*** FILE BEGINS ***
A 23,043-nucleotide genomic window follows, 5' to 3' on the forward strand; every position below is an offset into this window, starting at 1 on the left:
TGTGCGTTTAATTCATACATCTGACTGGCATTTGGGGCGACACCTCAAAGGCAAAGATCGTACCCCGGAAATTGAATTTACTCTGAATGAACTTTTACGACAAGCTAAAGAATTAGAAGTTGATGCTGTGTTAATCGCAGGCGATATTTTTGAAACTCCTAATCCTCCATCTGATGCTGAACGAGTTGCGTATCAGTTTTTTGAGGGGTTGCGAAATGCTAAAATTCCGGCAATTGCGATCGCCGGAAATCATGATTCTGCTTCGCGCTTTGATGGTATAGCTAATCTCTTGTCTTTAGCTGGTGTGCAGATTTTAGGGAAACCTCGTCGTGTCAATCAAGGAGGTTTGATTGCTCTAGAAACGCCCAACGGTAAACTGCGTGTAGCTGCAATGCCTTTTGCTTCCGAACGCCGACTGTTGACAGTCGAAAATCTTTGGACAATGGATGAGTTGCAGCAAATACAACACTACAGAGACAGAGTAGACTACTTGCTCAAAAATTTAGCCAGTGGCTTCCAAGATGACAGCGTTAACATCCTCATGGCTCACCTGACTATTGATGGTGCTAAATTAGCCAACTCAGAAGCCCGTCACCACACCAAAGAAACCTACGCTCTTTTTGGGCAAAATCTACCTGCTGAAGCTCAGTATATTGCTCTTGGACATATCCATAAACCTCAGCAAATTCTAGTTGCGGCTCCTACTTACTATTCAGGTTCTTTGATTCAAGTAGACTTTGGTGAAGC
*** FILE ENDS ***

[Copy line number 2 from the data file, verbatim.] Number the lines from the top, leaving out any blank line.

TGTGCGTTTAATTCATACATCTGACTGGCATTTGGGGCGACACCTCAAAGGCAAAGATCGTACCCCGGAAATTGAATTTACTCTGAATGAACTTTTACGACAAGCTAAAGAATTAGAAGTTGATGCTGTGTTAATCGCAGGCGATATTTTTGAAACTCCTAATCCTCCATCTGATGCTGAACGAGTTGCGTATCAGTTTTTTGAGGGGTTGCGAAATGCTAAAATTCCGGCAATTGCGATCGCCGGAAATCATGATTCTGCTTCGCGCTTTGATGGTATAGCTAATCTCTTGTCTTTAGCTGGTGTGCAGATTTTAGGGAAACCTCGTCGTGTCAATCAAGGAGGTTTGATTGCTCTAGAAACGCCCAACGGTAAACTGCGTGTAGCTGCAATGCCTTTTGCTTCCGAACGCCGACTGTTGACAGTCGAAAATCTTTGGACAATGGATGAGTTGCAGCAAATACAACACTACAGAGACAGAGTAGACTACTTGCTCAAAAATTTAGCCAGTGGCTTCCAAGATGACAGCGTTAACATCCTCATGGCTCACCTGACTATTGATGGTGCTAAATTAGCCAACTCAGAAGCCCGTCACCACACCAAAGAAACCTACGCTCTTTTTGGGCAAAATCTACCTGCTGAAGCTCAGTATATTGCTCTTGGACATATCCATAAACCTCAGCAAATTCTAGTTGCGGCTCCTACTTACTATTCAGGTTCTTTGATTCAAGTAGACTTTGGTGAAGC